Melanzane Parmigiana – serves 4 to 6

  • 2 tbsp olive oil, plus extra for brushing over the aubergines
  • 3 garlic cloves, crushed
  • 3 thyme sprigs
  • 8 large sage leaves, finely chopped
  • 4 x 400g tins chopped tomatoes
  • 3 tbsp red wine vinegar
  • 3 tbsp golden caster sugar or granulated sugar
  • 6 large aubergines, sliced very thinly, lengthways
  • 100g Parmesan, finely grated
  • 85g white breadcrumbs
  • 50g pine nuts
  • 2 x 125g mozzarella balls, torn into small pieces
  • a handful of basil leaves

Get the sauce on first. Heat the oil in a large frying pan or a wide saucepan, then add the garlic, thyme and sage and cook for a few minutes. Add the tinned tomatoes, vinegar and sugar, and simmer gently for about 25 minutes or until slightly thickened.

Meanwhile, light your barbecue – a gas barbecue is particularly good for this as it’s easier to control the heat, you don’t want the aubergine to char before it’s softened. If you don’t have a barbecue (or if it’s not barbecuing weather) you can use a griddle pan instead.

Brush the aubergine slices with olive oil, then barbecue in batches until softened and lightly charred.

Mix 25g of the Parmesan with the breadcrumbs and pine nuts, and set aside.

Spread a little of the tomato sauce over the base of a large baking tray or lasagne dish. Top with a layer of aubergine slices, then season well. Spoon over some more sauce, then scatter over some mozzarella, Parmesan and bssil leaves.

Repeat the layers and finish with a layer of tomato sauce. Sprinkle over the cheesey breadcrumbs. You can bake the dish now or stick it in the fridge for up to 24 hours and bake when you’re ready.

Heat the oven to 200C/180C fan/gas 6.

Bake for 30-40 minutes or until the top is crispy and golden and the tomato sauce bubbling. Rest for 10 minutes, then serve with salad and bread.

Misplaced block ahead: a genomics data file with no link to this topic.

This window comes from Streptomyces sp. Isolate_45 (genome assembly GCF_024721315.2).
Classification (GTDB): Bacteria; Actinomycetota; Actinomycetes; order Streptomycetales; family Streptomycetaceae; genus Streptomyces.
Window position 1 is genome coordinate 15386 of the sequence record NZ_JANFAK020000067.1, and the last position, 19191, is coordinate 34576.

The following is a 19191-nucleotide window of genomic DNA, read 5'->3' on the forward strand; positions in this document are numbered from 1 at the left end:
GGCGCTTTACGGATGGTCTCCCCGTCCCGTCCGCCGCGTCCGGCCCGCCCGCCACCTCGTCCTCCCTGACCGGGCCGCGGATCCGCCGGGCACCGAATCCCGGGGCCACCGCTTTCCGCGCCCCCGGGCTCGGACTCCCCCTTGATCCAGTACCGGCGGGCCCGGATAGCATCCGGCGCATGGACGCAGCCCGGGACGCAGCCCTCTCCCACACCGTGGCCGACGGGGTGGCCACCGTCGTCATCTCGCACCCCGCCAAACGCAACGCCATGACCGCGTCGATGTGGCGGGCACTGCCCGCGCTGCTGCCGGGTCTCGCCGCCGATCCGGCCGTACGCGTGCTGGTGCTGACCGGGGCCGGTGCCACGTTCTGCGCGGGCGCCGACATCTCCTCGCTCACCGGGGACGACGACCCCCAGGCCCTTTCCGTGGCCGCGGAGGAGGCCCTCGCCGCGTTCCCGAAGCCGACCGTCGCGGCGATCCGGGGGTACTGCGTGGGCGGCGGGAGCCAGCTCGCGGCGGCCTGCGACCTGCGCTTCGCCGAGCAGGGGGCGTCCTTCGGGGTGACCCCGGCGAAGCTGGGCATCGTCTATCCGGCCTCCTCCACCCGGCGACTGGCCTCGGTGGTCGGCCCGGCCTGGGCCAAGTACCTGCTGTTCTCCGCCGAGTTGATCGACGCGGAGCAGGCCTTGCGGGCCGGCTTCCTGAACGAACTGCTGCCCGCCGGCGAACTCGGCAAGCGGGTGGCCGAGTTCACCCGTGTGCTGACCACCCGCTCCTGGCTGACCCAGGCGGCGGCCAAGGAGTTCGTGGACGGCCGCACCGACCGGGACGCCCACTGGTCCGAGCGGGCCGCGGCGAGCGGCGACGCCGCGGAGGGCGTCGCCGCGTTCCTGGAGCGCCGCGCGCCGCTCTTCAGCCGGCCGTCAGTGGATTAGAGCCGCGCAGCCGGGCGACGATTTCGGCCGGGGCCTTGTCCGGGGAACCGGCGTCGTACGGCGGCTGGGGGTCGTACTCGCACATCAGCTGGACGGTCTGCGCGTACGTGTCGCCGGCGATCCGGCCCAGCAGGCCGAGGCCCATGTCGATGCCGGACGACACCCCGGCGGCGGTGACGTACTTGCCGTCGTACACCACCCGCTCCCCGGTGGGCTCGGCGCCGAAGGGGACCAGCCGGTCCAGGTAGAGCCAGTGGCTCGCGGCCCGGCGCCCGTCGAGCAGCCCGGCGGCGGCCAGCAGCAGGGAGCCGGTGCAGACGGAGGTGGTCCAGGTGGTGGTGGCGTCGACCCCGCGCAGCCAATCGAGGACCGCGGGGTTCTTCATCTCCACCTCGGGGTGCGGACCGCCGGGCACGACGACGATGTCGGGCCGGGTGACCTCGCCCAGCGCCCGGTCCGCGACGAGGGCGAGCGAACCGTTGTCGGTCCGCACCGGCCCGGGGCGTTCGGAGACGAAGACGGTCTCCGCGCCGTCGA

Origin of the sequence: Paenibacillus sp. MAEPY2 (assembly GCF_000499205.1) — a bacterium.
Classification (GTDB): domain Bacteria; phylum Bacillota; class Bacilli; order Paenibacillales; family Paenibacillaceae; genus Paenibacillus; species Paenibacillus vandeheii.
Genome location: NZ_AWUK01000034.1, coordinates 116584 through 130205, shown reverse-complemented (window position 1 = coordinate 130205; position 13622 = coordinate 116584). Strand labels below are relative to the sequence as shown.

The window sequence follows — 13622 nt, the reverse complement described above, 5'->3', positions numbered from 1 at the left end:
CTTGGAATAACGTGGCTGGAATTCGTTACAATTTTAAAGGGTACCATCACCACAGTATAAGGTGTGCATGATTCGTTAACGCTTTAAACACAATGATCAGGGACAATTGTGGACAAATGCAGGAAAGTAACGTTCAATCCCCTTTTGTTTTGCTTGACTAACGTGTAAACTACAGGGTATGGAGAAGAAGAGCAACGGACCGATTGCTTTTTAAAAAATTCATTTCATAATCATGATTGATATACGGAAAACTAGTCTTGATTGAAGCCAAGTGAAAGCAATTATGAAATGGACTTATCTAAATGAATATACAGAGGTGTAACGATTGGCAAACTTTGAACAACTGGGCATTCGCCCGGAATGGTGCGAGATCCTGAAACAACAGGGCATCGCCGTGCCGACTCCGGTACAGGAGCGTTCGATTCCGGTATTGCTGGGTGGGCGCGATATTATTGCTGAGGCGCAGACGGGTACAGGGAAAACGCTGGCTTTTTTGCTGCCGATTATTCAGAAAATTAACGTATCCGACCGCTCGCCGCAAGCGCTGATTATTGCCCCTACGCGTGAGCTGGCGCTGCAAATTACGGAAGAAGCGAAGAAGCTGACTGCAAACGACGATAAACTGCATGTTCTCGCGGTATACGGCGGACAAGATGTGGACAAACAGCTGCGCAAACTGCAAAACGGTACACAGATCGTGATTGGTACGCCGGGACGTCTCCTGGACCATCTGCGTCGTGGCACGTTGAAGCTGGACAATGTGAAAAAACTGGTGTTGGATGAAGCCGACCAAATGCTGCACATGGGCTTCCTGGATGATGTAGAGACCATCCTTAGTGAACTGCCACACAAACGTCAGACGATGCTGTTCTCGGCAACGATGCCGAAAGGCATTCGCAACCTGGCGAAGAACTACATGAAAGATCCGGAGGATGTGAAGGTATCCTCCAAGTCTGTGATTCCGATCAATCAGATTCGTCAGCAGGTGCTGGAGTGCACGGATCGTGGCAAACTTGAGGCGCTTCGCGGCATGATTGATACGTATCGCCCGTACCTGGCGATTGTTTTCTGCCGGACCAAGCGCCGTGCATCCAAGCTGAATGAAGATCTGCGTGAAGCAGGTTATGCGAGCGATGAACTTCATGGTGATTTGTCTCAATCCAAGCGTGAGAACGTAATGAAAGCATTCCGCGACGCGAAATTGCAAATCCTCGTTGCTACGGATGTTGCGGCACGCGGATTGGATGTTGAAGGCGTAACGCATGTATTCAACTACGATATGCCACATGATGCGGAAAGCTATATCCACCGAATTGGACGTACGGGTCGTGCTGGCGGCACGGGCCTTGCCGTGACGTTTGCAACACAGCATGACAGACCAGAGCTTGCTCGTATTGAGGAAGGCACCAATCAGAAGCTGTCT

(Original recipe from BBC Good Food).

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This makes a delicious weeknight dinner. Serve with some greens on the side.

Wine Suggestion: really nice with a dry, artisan cider like the Cockagee keeved cider from Slane. This retains a natural sweetness when first brewed but when aged and because of the apples used it ends up being full bodied and dry with a great bittersweet twist. A cider for food like some of the Breton ciders we’ve tried in France in past years

Baked pork & parsnips – serves 4

  • 4 large parsnips (about 500g), peeeled and cut lengthways into 6
  • 2 red onions, each cut into 8 wedge through the root
  • 2 ½ tbsp olive oil
  • 1 ½ wholegrain mustard
  • 4 pork chops
  • 1 ½ clear honey
  • small handful of sage leaves

Heat the oven to 220C/200C fan/gas 7.

Put the veg into a large roasting tin, season and toss with 2 tbsp of the olive oil and 1 tbsp of the mustard. Roast for 20 minutes.

Meanwhile, heat a frying pan over a high heat. Season the pork chops and rub with the last ½ tbsp of oil. Fry for 30 seconds on each side or until just browned – turn onto the sides too to brown any fat.

Stir the veg, then put the chops on top and rub with the rest of the mustard. Roast for another 15 minutes, then drizzle with the honey and scatter over the sage. Return to the oven for 5 minutes, then serve with the pan juices.

(Original recipe from BBC Good Food).

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We usually only cook with chestnuts around Christmas but we’ve been trying to use up an extra pack, and they are delicious in this soup recipe by Gill Meller.

Parsnip, roast garlic and chestnut soup – serves 4

  • 6 parsnips, peeled and cut into chunks
  • 1 bulb of garlic, halved around the middle
  • 150g cooked chestnuts
  • 10-12 sage leaves
  • 1 onion, sliced
  • 3 tbsp extra-virgin olive oil
  • 1 litre vegetable stock

Heat the oven to 200C/180C fan/gas 6.

Spread the parsnips over a roasting tin. Add the garlic bulb, chestnuts, sage, onion and olive oil. Season well with salt and pepper and toss together. Cover the tin tightly with foil and bake for about an hour, shaking the tin now and then, until the parsnips are soft and caramelised.

Remove the foil and pour in the stock, then return to the oven for another 30 minutes.

Ladle everything except the garlic bulb halves into a blender (or a pot if you’re using a hand blender). Squeeze the roasted garlic flesh out of the skins and add to the rest. Whizz the soup until smooth.

Pour the soup into a saucepan and bring to a simmer over a low heat, then cook for 10 minutes. Season to taste, then serve.

(Original recipe from Root Stem Leaf Flower by Gill Meller, Hardie Grant: Quadrille, 2020.)